Tippett takes over as Coyotes head coach
The Phoenix Coyotes have replaced Wayne Gretzky behind the bench with former Dallas Stars head coach Dave Tippett.
Gretzky confirmed early Thursday that he is stepping down as head coach of the bankrupt franchise effective immediately, clearing the deck for the Coyotes to bring in Tippett hours later.
"The intrigue of building a good hockey team outweighs all the off-ice stuff," Tippett told reporters at an introductory media conference.
"What happens off the ice, we have no control over. What happens on the ice and in the locker room, we have control over and that is what we will focus on."
"It is another step — clearing up and going forward," Coyotes captain Shane Doan said. "Change is always different but something you accept."
Coyotes general manager Don Maloney revealed he knew as early as June that Gretzky might resign and began the search in earnest for a suitable replacement in August.
"Dave knows the division, he knows the conference, he knows the league," Maloney said. "We're very, very fortunate to be in a situation where we needed a coach and, in my opinion, to get one of the best."
Contract terms were not disclosed, but signing Tippett was tricky business.
"Dave Tippett still had a contract with Dallas, first off," Hockey Night In Canada analyst Glenn Healy said. "And trying to put that together, so that Dave Tippett could come into Phoenix — into a situation where that team is bankrupt — it takes a bit of high-stepping.
"It took Don Maloney a couple of weeks to pull it together."
"He had some time left on his contract in Dallas. He could have been sitting at home, watching Oprah right now." — Don Maloney
'Great upside to this group'
Tippett, 48, wasn't unemployed long, having been fired June 10 by the Stars following a disappointing campaign in which they failed to reach the playoffs for the first time in his six seasons as head coach.
And he has no qualms about coaching the Coyotes.
"I really like some of their young players," Tippett said. "I really think there is some great upside to this group."
"When you get a chance to coach or play in the NHL, you take it," Healy explained. "It can be a long time between visits to get back from what you like to do best."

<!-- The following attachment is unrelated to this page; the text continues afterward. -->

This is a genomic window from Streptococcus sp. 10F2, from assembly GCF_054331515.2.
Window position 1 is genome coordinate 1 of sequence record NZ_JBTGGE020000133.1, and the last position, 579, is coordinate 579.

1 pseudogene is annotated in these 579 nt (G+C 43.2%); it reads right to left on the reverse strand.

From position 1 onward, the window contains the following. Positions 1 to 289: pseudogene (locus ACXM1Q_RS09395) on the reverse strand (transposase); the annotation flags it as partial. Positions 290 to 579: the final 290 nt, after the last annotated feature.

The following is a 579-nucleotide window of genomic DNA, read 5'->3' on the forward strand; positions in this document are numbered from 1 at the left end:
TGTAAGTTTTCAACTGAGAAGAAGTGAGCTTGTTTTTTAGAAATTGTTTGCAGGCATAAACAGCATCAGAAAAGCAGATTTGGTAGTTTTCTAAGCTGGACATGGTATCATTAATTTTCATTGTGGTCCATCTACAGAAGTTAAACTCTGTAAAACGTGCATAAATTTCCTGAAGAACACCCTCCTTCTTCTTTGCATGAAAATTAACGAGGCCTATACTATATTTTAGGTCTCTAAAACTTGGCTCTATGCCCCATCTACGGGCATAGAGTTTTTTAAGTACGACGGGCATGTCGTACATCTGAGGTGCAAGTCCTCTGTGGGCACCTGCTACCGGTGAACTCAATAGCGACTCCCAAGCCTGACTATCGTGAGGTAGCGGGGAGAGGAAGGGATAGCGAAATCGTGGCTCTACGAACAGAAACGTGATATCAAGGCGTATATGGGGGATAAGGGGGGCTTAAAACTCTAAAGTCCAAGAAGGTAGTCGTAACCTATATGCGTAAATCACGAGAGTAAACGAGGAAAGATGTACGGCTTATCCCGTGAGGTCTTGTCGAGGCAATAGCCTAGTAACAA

Dallas (36-35-11) finished 12th in the Western Conference last season under Tippett, eight points in arrears of the Anaheim Ducks and the final playoff spot.
Lengthy injuries to keynote players like captain Brenden Morrow, forward Brad Richards and defenceman Sergei Zubov hurt the team's chances.
Adding to the misery was the Sean Avery fiasco, in which the truculent winger was suspended for making derogatory remarks about former girlfriend and actress Elisha Cuthbert.
Avery was placed on waivers and later claimed by the New York Rangers.
"With all the injured they had — Zubov and Morrow — and all of the distractions in the locker room, he was really dealt a bad deck of cards to start the year," Healy said.
'A strong systems guy'
Tippett posted a 271-156-28-37 record as head coach of the Stars, winning the Pacific Division twice.
He was as an assistant coach on Team Canada at the world men's hockey championship in May, with former Stars general manager Doug Armstrong serving as GM and current Stars GM Joe Nieuwendyk as assistant GM.
Tippett was an assistant coach with the Los Angeles Kings prior to being hired by the Stars on May 21, 2002.
The Moosomin, Sask., native also won a Turner Cup as GM and head coach of the IHL's Houston Aeros in 1999.
"[An] excellent coach, and a strong systems guy when he was an assistant in L.A," Healy said. "He really improved the power play there and had great teams in Dallas.
"He is a young guy who is probably going to work well with the players they [Coyotes] have. The Dallas teams had great systems — really good without the puck and specialty teams were excellent.
Tippett spent 11 seasons as a player in the NHL, amassing 93 goals and 169 assists for 262 points in 721 games for the Hartford Whalers, Pittsburgh Penguins, Philadelphia Flyers and Washington Capitals.
With files from The Associated Press